DAILY UPDATE – JANUARY 25TH
Reality sets in today as the fields are empty and polo takes an involuntary break. The only news to report is that one horse in the quarantined Forum field stabling had a mild fever, though it exhibited no other signs of illness. We have established an isolation barn at the old showgrounds along Avenue 52. It provides the perfect set up far away from our horses and gives up plenty of separation among the many stalls available there should we need them. Since this horse comes from the initial outbreak zone, it has been moved to isolation as a precaution and was tested for EHV-1. Results should hopefully come back by Saturday. Access to and from this isolation is restricted so if you have a sick horse that you feel needs to be moved there please contact your veterinarian first and them have them contact me personally.
Many questions arise about preventative measures for other horses. As we have said, there is no specific vaccination for this neurologic strain of the virus. Boostering with the respiratory or pregnant mare Rhinopneumonitis vaccines does not afford any protection. In fact, the stress of vaccination on the immune system may be unwanted. Another product called Zylexis has been used as an immune stimulant and is given in a 3 shot series on days 1. 2 and 9. The company’s material itself only claims boosting response to the respiratory forms of EHV-1 and EHV-4, so its effects in protecting against the neurologic strain are again questionable.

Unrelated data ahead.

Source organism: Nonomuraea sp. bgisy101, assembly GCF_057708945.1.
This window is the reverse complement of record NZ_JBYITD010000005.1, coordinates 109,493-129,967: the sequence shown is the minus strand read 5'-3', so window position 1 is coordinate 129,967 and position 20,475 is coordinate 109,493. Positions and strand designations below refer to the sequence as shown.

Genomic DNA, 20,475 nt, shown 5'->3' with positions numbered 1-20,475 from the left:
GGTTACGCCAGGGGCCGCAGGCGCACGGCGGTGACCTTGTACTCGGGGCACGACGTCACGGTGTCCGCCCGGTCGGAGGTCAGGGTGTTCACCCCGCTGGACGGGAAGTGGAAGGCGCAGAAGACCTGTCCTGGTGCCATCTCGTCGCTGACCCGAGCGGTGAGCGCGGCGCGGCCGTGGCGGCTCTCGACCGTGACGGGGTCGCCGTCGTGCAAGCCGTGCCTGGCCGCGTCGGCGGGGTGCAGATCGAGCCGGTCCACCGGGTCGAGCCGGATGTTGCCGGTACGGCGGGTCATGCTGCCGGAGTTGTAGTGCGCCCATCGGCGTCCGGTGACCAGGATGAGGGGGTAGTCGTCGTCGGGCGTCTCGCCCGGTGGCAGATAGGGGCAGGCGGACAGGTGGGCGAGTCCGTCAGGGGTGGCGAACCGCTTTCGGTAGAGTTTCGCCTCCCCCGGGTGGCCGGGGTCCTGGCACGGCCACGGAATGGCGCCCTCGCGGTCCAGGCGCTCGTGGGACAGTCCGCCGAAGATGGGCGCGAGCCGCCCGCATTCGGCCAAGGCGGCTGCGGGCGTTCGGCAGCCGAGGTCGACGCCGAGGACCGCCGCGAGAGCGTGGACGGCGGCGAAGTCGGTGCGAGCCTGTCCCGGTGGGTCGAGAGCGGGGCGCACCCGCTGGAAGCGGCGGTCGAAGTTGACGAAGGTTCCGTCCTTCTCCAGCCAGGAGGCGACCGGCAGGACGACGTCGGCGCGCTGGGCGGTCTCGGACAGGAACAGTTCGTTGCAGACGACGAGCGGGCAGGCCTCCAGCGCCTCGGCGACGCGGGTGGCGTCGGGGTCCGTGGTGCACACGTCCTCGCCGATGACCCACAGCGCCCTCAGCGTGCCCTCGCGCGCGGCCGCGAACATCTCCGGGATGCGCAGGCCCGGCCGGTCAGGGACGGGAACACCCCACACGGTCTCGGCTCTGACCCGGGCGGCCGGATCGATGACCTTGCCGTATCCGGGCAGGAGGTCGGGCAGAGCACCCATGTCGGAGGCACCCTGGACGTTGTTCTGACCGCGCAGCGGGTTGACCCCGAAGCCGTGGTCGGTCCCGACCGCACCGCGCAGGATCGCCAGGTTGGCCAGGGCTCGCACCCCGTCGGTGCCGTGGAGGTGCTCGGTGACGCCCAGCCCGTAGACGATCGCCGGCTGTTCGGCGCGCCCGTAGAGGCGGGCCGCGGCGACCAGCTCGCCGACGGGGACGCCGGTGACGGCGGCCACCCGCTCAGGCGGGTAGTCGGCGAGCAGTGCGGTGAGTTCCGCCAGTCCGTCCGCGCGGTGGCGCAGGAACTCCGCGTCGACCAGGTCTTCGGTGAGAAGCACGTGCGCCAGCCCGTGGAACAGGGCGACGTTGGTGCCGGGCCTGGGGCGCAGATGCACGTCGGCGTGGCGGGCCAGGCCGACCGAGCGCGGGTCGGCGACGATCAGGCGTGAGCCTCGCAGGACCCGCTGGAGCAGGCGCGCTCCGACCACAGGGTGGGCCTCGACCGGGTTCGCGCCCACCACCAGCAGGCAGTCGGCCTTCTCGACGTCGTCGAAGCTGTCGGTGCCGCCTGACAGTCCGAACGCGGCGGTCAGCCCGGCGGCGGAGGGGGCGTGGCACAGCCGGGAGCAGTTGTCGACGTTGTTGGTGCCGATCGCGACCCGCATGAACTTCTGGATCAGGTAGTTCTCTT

In the case of a new infection, Valtrex or valcyclovir has been used in human herpes infections and has shown some benefit in the equine infection in certain cases. This is a 21 day treatment and can cost as much as $200 per day or more.
More than anything else, twice daily monitoring of temperatures is our most important key to assessing our horses. Again, we are not recommending random testing of horses that do not display fevers or clinical signs of the disease as the results cannot be accurately processed. False positives in healthy animals may only muddy the water and lead to undue concern.
Michael Manno, DVM, MS